Coronavirus: you've seen it dominating the major news headlines but what is it and what are the risks to current and prospective study abroad students? Read up on the facts behind this latest global public health outbreak.
This is an ongoing and rapidly changing situation so please consult the World Health Organization (WHO) and Center for Disease Control (CDC) for the latest updates. The information seen here is current as of February 1st, 2020.
1. What is the coronavirus?
Although currently being referred to as the coronavirus, coronaviruses are actually a large family of viruses that are common in animals. As viruses, in general, have the ability to change and mutate over time, these coronaviruses can sometimes be passed onto humans from animals.
This has happened in recent history with the SARS (2002) and MERS (2012) outbreaks. There are several existing coronaviruses that infect people. This one, however, is referred to as “novel” as it is the first time it has been identified in humans. For now, CDC has labelled it 2019-nCoV.
2. Coronavirus is Spreading Both Inside and Outside of China
First identified in Wuhan, Hubei Province, China in December 2019, the virus has now been confirmed in all regions of mainland China as well as over 20 other locations across the world. Wuhan is the 7th largest city in China and a major hub for international travelers. This has made it easy for the virus to spread.
Many airlines have taken measures, due to safety concerns and lower travel demand, to suspend flights to and from China. They are also providing travel and flight waivers. Students who are or were planning to travel to China to study abroad can check directly with the airline to see what options are available.
3. Travel Advisories Have Been Issued for China
As of January 30, 2020, the WHO has declared the coronavirus outbreak a global health emergency.
Additionally, the U.S. State Department has issued coronavirus travel advisories for both Hubei Province and China as a whole.
- China: Level 4 - Do not travel
- Hubei Province: Level 4 - Do not travel
The U.S State Department warns that due to current travel restrictions placed by the Chinese government, the US has limited abilities to provide emergency services to citizens within Hubei Province.
Those planning to go overseas or students already studying abroad can sign up for free with the Smart Traveler Enrollment Program (STEP). Simply register your location with the State Department to receive updates, safety information, and communication from consular staff in cases of emergency or potential evacuation.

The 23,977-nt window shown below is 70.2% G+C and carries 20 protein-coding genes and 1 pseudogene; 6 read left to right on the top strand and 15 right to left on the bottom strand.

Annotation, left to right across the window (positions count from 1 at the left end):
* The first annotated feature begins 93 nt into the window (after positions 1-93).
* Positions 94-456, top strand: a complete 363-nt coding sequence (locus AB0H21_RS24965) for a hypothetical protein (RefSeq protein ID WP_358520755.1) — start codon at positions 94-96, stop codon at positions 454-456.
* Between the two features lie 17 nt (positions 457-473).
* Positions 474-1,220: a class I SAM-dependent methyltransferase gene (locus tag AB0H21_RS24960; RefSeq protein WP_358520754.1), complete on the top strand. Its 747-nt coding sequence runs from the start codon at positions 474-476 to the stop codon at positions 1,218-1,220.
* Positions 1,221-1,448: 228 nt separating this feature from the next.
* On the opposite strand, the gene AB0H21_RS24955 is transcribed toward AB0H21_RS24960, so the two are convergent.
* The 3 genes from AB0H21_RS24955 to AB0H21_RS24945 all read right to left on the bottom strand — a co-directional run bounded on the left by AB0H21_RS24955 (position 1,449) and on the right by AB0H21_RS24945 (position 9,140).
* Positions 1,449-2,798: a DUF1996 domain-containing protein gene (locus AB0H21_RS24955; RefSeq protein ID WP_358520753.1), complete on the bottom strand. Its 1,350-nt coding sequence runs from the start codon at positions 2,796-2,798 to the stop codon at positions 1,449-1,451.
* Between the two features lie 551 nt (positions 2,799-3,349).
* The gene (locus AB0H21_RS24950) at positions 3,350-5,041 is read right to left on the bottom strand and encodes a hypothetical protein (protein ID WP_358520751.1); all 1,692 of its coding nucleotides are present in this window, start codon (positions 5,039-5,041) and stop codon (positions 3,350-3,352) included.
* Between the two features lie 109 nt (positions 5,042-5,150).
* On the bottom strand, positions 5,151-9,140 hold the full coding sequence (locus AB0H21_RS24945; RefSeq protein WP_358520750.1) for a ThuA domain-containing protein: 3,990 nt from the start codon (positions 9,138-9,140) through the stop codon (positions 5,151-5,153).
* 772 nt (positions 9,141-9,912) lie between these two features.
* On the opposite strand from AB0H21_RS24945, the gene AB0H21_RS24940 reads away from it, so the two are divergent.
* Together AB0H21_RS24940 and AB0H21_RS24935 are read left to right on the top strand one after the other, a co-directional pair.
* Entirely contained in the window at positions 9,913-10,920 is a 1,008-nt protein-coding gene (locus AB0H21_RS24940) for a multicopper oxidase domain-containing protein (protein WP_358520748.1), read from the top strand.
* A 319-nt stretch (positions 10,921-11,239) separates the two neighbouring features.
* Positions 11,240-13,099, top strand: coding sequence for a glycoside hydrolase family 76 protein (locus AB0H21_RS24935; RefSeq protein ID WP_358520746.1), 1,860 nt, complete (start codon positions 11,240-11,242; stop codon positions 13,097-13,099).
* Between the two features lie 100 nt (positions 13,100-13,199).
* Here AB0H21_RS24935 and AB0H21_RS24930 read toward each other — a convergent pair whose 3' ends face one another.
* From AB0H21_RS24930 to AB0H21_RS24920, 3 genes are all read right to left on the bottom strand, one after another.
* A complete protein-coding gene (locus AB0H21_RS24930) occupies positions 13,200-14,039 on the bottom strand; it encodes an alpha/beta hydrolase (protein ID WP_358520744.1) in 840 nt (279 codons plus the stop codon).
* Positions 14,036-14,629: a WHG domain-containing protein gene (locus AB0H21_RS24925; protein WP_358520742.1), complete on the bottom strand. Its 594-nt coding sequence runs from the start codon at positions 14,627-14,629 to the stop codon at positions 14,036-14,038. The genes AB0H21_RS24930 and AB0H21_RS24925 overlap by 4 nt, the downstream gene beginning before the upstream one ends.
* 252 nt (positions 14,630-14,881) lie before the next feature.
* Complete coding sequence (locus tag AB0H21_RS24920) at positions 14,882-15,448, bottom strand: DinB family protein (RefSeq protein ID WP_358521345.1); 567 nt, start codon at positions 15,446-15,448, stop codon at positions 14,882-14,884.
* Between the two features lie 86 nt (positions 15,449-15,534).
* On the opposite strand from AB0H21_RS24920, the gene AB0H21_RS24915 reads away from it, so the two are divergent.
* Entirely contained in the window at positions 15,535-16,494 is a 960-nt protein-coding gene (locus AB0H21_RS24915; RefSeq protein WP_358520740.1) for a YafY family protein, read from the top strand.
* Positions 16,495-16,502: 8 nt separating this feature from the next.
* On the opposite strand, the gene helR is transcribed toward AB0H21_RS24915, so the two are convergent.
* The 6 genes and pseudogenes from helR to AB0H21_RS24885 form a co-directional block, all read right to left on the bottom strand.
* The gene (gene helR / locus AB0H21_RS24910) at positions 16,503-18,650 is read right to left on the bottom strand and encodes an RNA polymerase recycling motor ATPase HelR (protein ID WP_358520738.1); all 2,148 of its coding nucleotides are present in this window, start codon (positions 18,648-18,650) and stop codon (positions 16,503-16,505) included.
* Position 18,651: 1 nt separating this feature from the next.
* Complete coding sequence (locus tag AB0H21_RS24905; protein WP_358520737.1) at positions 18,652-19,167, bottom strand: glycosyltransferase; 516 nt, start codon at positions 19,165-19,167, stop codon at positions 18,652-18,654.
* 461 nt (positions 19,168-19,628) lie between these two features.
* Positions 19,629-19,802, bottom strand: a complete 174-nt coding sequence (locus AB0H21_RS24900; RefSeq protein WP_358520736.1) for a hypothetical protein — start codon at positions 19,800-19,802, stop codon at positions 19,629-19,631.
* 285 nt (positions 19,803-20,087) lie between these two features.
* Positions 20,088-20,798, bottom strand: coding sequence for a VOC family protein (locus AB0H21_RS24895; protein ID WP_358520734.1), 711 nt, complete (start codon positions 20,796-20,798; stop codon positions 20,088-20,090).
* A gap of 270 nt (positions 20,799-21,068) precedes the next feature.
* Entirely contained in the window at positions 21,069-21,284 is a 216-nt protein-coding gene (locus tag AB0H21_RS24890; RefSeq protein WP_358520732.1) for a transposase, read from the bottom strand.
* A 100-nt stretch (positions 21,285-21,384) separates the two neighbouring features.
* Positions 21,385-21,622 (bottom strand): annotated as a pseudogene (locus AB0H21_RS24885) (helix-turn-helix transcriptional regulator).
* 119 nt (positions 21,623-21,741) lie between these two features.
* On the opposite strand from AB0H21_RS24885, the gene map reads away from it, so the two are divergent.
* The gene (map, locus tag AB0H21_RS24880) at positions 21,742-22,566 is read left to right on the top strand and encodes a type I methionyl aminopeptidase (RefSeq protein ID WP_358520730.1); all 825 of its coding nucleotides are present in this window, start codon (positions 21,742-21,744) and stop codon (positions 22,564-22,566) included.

4. U.S. Universities are Canceling Study Abroad Programs in China
According to Insider Higher Ed, many universities are canceling or postponing undergraduate study abroad programs in China, including temporarily closing satellite campuses.
In some cases, students who are already studying abroad in China are being brought home. Some of the universities included in these cancellations include Johns Hopkins University, Arizona State, Texas A&M, and Northwestern University. As of January 31, University of Minnesota also canceled its spring study abroad program to China. Depending on the university, graduate research students may be permitted to travel to China with an approved safety plan.
Other travel providers, like CIEE, are either suspending programs or not encouraging students to travel to China at this time, until it is safe to do so.
If you have questions how the coronavirus outbreak affects your current or future study in China, it's very important to maintain contact with your university's study abroad coordinator and/or your program providers who will keep you abreast of any changes.
While the current coronavirus outbreak is getting a lot of attention, it is important to note that during the 2018-2019 flu season in the US, the Centers for Disease Control estimated that 35.5 million Americans got sick and of those, around 34,200 people died. While there have been over 200 deaths associated with this outbreak, current research shows that severe illness and death are more common among those with preexisting conditions and/or weakened immune systems.
By keeping in touch with your study abroad coordinators and following current guidance from health and government officials, you can make the most informed and best decision for yourself.